UH Mānoa accredited as an arboretum

Courtesy Lyon Arboretum
Courtesy Lyon Arboretum

After over a century since plans to treat the University of Hawaiʻi at Mānoa as an arboretum were made, the world’s only arboretum accreditation program, the Morton Arboretum’s ArbNet, recognized the campus with a Level 1 accreditation earlier this month.

The campus is now one of two arboretums in the state, joining University of Hawai‘i’s Harold L. Arboretum in Mānoa valley.

Roxanne Adams, director of building and grounds management at UH Mānoa, came to the university specifically for the trees.

After Hawaiʻi’s legislature recognized the importance of educating its citizens about trees in 1912, famed botanist Joseph Rock began planting hundreds of trees around the campus in 1915. Some of the earliest plantings are located in and around Hawaiʻi Hall and Sinclair Library.

Making the campus into an arboretum was brought up for discussion several times over the years, but Adams said it’s difficult for a large university with high operational costs to focus on building an arboretum.

“I think a lot of it was because after Rock left in the early thirties, there wasn’t anyone to lead the charge,” Adams said. “There wasn’t a champion.”

David Strauch, a graduate student at the university, proposed the idea to make Mānoa into an arboretum five years ago when he discovered that Morton Arboretum started accrediting arboretums. The idea was presented to the vice-chancellor at the time, Steve Meter, who gave the final okay to begin the process.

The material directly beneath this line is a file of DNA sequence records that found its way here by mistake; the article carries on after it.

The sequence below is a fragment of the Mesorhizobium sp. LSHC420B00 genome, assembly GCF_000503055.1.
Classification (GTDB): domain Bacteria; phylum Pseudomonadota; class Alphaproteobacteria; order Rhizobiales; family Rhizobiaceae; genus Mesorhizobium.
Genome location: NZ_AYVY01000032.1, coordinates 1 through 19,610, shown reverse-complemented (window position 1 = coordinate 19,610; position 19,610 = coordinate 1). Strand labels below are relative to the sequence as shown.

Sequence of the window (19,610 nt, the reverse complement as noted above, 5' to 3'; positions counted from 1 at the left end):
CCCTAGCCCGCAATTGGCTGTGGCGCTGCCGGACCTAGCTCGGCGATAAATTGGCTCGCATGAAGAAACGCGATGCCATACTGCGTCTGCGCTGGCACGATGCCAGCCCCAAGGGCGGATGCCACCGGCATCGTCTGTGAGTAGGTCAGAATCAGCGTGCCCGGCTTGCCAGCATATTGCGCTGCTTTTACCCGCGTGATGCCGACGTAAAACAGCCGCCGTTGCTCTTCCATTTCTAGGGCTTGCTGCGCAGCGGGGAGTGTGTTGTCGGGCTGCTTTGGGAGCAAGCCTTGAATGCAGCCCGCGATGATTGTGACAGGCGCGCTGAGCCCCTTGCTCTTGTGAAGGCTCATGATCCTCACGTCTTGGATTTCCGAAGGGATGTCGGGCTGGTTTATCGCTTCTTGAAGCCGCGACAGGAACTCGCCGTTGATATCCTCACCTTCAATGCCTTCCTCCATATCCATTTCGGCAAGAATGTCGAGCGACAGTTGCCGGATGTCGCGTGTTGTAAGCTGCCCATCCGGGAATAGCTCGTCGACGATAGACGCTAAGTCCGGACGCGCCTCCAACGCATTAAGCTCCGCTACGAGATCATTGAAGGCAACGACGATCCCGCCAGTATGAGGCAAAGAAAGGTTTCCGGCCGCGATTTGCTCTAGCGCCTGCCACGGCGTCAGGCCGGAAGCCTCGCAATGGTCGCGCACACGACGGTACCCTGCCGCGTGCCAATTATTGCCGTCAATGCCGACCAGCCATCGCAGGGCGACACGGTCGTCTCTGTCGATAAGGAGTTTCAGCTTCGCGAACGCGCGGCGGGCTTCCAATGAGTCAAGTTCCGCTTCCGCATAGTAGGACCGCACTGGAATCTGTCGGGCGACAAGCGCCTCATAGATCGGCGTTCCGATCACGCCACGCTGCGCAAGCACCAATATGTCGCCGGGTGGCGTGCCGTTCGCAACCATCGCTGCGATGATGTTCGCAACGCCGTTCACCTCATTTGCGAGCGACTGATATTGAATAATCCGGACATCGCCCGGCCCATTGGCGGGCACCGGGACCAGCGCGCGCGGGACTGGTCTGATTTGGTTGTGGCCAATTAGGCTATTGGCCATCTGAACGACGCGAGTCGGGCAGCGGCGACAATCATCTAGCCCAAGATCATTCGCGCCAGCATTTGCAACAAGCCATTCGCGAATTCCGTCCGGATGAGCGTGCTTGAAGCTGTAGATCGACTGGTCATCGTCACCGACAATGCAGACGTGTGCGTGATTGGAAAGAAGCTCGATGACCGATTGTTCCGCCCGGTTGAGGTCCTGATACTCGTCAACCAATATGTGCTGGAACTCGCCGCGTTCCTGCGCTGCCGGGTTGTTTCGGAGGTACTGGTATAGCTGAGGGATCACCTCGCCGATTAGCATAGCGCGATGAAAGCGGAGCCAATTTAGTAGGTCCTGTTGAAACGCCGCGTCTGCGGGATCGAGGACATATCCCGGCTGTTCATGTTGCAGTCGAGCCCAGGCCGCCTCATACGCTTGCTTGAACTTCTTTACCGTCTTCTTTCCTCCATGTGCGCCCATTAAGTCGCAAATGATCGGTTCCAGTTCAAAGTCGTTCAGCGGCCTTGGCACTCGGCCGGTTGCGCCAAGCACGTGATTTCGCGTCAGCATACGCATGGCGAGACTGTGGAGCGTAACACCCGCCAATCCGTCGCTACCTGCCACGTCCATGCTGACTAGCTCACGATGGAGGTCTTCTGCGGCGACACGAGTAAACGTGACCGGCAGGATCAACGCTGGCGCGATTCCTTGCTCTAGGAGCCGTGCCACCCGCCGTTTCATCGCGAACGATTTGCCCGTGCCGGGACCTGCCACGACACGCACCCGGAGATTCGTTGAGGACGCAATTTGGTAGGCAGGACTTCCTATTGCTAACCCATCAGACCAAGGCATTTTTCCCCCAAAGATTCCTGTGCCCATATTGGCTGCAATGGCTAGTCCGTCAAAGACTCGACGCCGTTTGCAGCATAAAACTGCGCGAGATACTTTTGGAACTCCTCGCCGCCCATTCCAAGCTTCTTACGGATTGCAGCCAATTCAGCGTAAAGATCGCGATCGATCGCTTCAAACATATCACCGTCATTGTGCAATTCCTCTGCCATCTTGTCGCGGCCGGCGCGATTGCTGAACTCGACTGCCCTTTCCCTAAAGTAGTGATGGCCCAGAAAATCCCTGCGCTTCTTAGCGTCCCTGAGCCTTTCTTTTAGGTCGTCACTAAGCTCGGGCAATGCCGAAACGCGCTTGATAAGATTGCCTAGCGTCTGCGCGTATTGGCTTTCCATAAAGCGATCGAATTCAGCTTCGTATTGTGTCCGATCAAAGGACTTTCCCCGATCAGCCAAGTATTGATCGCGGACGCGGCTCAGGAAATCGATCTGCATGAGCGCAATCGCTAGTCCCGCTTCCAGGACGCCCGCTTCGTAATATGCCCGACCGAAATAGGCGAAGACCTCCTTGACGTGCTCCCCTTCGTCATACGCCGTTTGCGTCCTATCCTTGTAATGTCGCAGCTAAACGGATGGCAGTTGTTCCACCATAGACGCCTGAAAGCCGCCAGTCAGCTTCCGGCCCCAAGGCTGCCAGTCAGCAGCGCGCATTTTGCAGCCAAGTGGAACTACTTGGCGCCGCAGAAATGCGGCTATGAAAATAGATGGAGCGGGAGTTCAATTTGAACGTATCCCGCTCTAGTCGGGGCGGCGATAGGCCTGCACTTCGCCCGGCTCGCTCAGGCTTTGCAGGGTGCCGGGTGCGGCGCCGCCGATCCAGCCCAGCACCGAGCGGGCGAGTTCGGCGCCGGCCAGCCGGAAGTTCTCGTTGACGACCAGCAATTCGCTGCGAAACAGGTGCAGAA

The university met certain requirements in order for accreditation, including the commitment of the university, a specific number of trees identified and labeled, and appropriate staffing.

Adams and her team of four manage the 320-acre campus and its 5,000 trees. She said the campus has about 500 species of trees originating from many different parts of the world. Many are endangered in their native habitats.

The campus will act as a seed source for trees if any go extinct in their natural habitats, making it possible to replant them.

“I never knew the history behind all these trees,” said UH Mānoa student Spencer Lum, as he sat on a bench near Hawaiʻi Hall. “I love all the trees, and I think it’s important that the school is recognized for all of its hard work making the campus so beautiful.”

Adams spoke on behalf her team and said “our intent was to make the landscape more than just a place to walk through to get from one class to another, but try to make your entire experience educational.”

The university hopes to become a level 2 accredited arboretum by the end of 2017. This would require more trees to be identified and labeled and an educational component incorporated.

According to Adams, the university has labeled almost 500 trees and is working to bring back a course about campus trees.

“Yeah, I’d be interested in taking a class about the trees,” said Taylor Kipapa, a Windward Community College student planning to transfer to Mānoa next year. “Seeing these healthy historic trees inspires me to want to know more about them.”

The biggest challenges for Adams and her team are the lack of resources and relatively small crew to maintain the grounds.

With accreditation, however, she believes writing grants will now be more effective, as it will be easier to prove the campus is worthy of receiving funds.

by Ka’ainoa Fernandez, Ka ‘Ohana Staff Reporter